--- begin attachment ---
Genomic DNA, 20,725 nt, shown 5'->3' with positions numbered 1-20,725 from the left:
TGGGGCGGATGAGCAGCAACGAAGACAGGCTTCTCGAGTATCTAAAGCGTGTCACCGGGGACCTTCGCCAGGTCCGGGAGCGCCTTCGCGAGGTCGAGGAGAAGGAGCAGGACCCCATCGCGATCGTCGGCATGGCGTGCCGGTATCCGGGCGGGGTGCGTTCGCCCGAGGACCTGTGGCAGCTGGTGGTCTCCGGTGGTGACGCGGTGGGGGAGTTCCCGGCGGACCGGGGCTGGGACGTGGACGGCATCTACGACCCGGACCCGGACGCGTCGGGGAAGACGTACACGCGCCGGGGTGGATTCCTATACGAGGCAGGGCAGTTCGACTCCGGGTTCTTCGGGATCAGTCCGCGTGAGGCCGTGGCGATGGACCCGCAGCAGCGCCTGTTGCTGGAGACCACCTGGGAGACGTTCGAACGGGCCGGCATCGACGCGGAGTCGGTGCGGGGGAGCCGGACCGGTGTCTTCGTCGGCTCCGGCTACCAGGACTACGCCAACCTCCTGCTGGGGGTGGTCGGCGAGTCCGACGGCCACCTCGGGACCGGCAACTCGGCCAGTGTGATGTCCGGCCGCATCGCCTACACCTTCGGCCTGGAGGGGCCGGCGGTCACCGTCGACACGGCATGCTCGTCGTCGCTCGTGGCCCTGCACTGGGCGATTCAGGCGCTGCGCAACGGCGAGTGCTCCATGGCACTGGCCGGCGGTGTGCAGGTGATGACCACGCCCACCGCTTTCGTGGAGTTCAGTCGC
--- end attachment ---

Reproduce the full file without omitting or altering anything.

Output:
Genomic DNA, 20,725 nt, shown 5'->3' with positions numbered 1-20,725 from the left:
TGGGGCGGATGAGCAGCAACGAAGACAGGCTTCTCGAGTATCTAAAGCGTGTCACCGGGGACCTTCGCCAGGTCCGGGAGCGCCTTCGCGAGGTCGAGGAGAAGGAGCAGGACCCCATCGCGATCGTCGGCATGGCGTGCCGGTATCCGGGCGGGGTGCGTTCGCCCGAGGACCTGTGGCAGCTGGTGGTCTCCGGTGGTGACGCGGTGGGGGAGTTCCCGGCGGACCGGGGCTGGGACGTGGACGGCATCTACGACCCGGACCCGGACGCGTCGGGGAAGACGTACACGCGCCGGGGTGGATTCCTATACGAGGCAGGGCAGTTCGACTCCGGGTTCTTCGGGATCAGTCCGCGTGAGGCCGTGGCGATGGACCCGCAGCAGCGCCTGTTGCTGGAGACCACCTGGGAGACGTTCGAACGGGCCGGCATCGACGCGGAGTCGGTGCGGGGGAGCCGGACCGGTGTCTTCGTCGGCTCCGGCTACCAGGACTACGCCAACCTCCTGCTGGGGGTGGTCGGCGAGTCCGACGGCCACCTCGGGACCGGCAACTCGGCCAGTGTGATGTCCGGCCGCATCGCCTACACCTTCGGCCTGGAGGGGCCGGCGGTCACCGTCGACACGGCATGCTCGTCGTCGCTCGTGGCCCTGCACTGGGCGATTCAGGCGCTGCGCAACGGCGAGTGCTCCATGGCACTGGCCGGCGGTGTGCAGGTGATGACCACGCCCACCGCTTTCGTGGAGTTCAGTCGC